Beauty in Brum: Moseley Bog
Birmingham is one of those expansive places where you can discover the most tranquil of settings in unexpected places. That being said, finding serenity in urban life is one of my strong suites, and exploring the open spaces of Birmingham is something I thoroughly enjoy.
I’d love to say that Moseley Bog is one of Birmingham’s best kept secret, but considering it recently found a place on the Independent’s ‘Top 50 Hidden Gems‘ list, it’s now on many people’s radar, and rightly so.
Saved from development in the 1980s and finally declared a Local Nature Reserve in 1991, Moseley Bog is rather like stepping into another world. The walkways suspend you over the bog itself, winding through the ancient woodland, pulling you further into the foliage, immersed in nature. When the sun shines, it breaksthrough the canapé of trees and catches the colours, especially at this time of year when the vivid greens of summer give way to the glorious decay of autumn.
The historical and literary connections to the bog are undeniable. Just like Sarehole Mill, it is associated with J. R. R. Tolkien and his omnipresent work, The Lord of the Rings. Tolkien grew up in the area, and you can see how such the bog, situated in it’s industrial surrounding could have influenced Tolkien. Wandering through and witnessing the twisted trunks of time-worn trees reminds me of scenes in the Two Towers, and the eerily empty shelters created from intertwined branches could once have contained a weary hobbit.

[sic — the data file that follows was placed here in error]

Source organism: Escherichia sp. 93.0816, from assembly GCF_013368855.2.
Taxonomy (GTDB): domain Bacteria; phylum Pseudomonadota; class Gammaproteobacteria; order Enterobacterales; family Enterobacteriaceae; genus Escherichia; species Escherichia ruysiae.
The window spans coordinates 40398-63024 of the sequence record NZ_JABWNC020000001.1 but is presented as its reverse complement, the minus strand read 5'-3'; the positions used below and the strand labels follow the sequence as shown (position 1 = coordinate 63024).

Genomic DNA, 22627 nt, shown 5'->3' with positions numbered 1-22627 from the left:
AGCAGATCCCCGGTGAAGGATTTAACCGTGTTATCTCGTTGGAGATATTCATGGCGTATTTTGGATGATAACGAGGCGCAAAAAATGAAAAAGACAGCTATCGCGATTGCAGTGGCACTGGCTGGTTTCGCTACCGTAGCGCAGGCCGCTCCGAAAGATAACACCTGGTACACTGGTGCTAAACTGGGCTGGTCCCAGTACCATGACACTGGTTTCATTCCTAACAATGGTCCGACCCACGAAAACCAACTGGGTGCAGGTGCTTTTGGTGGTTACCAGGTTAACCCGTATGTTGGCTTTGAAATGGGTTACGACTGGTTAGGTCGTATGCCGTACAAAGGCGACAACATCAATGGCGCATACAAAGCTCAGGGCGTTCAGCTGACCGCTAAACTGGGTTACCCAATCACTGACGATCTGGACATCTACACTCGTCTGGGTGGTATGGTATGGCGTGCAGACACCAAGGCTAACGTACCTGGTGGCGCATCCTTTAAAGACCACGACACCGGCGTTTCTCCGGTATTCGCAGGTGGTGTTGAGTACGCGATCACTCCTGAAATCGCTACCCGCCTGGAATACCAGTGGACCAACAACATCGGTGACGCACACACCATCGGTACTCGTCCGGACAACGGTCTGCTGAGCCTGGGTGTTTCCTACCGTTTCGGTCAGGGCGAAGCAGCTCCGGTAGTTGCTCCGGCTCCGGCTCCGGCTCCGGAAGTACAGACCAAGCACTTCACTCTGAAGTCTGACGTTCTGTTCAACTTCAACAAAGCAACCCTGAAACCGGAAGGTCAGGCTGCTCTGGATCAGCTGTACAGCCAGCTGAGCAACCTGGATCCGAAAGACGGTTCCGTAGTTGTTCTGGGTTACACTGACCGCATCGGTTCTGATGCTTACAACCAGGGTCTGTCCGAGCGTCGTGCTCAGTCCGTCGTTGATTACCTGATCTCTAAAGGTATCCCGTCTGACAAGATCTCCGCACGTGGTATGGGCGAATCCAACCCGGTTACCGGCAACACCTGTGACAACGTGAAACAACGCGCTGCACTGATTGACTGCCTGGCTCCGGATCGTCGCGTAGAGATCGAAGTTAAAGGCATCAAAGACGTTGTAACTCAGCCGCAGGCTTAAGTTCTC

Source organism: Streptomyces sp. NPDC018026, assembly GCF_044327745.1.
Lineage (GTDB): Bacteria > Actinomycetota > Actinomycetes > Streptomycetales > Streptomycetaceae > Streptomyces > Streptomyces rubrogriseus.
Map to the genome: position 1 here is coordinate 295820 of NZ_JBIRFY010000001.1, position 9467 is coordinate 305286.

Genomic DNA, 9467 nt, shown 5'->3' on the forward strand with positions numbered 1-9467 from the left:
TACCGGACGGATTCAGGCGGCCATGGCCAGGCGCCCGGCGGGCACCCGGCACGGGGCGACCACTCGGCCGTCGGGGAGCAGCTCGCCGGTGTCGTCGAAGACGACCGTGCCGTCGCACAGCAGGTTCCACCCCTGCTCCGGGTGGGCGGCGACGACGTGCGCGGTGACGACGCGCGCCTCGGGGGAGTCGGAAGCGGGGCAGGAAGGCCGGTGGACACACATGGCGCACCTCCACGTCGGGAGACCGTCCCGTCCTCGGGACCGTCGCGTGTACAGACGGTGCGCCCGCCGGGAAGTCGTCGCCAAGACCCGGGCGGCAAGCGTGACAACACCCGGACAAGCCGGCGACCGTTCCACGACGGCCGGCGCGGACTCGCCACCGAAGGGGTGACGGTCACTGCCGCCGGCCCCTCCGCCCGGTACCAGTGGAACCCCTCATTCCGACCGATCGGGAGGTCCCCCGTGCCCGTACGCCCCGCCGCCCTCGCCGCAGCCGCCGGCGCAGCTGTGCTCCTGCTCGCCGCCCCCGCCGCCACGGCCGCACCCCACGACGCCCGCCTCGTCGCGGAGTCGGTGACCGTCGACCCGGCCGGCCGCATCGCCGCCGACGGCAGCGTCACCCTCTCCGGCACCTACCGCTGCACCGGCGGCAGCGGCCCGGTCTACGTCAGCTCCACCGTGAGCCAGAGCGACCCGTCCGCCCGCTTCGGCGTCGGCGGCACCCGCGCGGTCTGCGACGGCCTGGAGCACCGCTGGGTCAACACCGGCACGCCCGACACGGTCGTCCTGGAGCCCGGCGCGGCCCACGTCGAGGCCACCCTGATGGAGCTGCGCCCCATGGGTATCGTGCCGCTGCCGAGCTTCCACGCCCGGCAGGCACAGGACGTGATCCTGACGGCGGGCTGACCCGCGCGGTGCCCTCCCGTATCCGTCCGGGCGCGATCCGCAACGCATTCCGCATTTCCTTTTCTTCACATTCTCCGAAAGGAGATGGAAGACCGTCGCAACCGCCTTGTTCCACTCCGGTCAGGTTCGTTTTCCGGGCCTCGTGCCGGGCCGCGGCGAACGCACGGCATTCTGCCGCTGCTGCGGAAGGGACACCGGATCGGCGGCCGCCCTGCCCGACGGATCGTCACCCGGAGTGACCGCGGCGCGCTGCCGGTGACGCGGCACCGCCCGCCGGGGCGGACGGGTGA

There are several sites of archaeological interest, including burnt mounds which signify that people from the Bronze age, 3000 years ago, interacted with the bog and it’s surroundings. There is also the remains of some Victorian gardens which were left overgrown when the buildings themselves were developed into new housing and St. Bernard’s School in the early 20th century.
Further into the the woodland, and beyond the bog itself, a pond, which used to be part of a quarry, appears in a crescendo of colour, vivid and bright, still and stagnant, the surreal tones reminiscent of fairytales. The variety of habitats it evident, from the wetland to the woodland, and there’s plenty to explore along the way. The diverse habitants make for some excellent photo opportunities, even when the weather is gloomy, and considering the proximity to the city centre, I would recommend a visit.
Access via a small carpark on Yardley Wood Road, Moseley (B13 9YP). More information can be found at www.moseleybog.org.uk.
About the Author/Photographer – Verity Milligan
Verity Milligan is a professional photographer based in Birmingham, UK. Verity can be regularly found chasing the light. She moved to Birmingham permanently two years ago and made it a mission to make friends with the City, receiving national attention for her photography in and around Birmingham. Verity shoots for many different organisations around Birmingham, as well as nationally, and has had her work published around the world.
Licensing of all photographs displayed on this website are available on request. High quality prints are available on Verity’s website – http://www.veritymilliganphotography.com/prints.
Verity can be contacted through her website, on Twitter (@Vemsteroo), or on Facebook